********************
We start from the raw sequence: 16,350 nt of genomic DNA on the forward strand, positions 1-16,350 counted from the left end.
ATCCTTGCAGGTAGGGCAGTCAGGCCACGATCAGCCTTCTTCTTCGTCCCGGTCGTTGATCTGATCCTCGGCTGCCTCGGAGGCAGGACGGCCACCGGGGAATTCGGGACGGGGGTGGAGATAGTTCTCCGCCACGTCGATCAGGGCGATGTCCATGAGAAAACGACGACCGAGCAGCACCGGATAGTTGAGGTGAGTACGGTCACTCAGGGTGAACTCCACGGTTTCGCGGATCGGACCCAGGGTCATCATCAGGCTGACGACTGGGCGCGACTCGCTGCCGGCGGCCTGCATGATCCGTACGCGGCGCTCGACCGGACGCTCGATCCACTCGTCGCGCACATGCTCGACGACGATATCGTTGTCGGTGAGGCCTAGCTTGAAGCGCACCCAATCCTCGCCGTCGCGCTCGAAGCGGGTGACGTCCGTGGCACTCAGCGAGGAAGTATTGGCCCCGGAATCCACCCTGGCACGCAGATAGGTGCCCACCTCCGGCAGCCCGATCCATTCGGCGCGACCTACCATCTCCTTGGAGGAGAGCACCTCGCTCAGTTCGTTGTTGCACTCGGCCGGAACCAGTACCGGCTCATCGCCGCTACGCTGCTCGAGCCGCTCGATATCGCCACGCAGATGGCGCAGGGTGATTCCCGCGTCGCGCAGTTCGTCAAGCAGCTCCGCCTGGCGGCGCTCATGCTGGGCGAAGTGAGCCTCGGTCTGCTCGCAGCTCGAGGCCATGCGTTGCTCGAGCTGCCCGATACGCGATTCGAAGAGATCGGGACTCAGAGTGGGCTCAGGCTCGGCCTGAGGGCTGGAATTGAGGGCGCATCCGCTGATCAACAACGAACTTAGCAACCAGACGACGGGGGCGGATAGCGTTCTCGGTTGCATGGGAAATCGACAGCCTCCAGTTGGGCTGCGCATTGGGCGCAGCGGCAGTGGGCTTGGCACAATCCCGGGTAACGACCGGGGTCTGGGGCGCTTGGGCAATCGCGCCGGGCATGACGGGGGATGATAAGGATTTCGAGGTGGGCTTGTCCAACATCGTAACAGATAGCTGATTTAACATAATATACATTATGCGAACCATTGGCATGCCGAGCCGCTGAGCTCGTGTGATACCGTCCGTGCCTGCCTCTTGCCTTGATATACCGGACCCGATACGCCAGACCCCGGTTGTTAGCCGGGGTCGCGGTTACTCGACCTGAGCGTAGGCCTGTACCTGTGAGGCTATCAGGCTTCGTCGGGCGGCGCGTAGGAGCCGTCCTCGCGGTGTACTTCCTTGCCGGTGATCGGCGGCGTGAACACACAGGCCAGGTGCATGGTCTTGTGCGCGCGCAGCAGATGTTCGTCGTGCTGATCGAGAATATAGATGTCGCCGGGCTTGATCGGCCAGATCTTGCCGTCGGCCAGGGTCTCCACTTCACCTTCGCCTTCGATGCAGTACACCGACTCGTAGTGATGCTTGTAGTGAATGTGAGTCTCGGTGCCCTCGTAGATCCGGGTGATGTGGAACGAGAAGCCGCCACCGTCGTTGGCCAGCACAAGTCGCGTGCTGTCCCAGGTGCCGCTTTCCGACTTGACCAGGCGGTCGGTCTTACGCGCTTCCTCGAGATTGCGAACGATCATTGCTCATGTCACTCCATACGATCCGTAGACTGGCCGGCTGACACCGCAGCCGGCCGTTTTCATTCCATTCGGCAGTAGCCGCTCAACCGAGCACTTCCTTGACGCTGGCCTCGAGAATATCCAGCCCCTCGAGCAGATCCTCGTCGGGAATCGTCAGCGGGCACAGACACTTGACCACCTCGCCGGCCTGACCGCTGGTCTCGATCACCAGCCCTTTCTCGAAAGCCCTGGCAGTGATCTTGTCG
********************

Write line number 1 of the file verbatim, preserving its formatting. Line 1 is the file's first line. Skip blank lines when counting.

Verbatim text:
We start from the raw sequence: 16,350 nt of genomic DNA on the forward strand, positions 1-16,350 counted from the left end.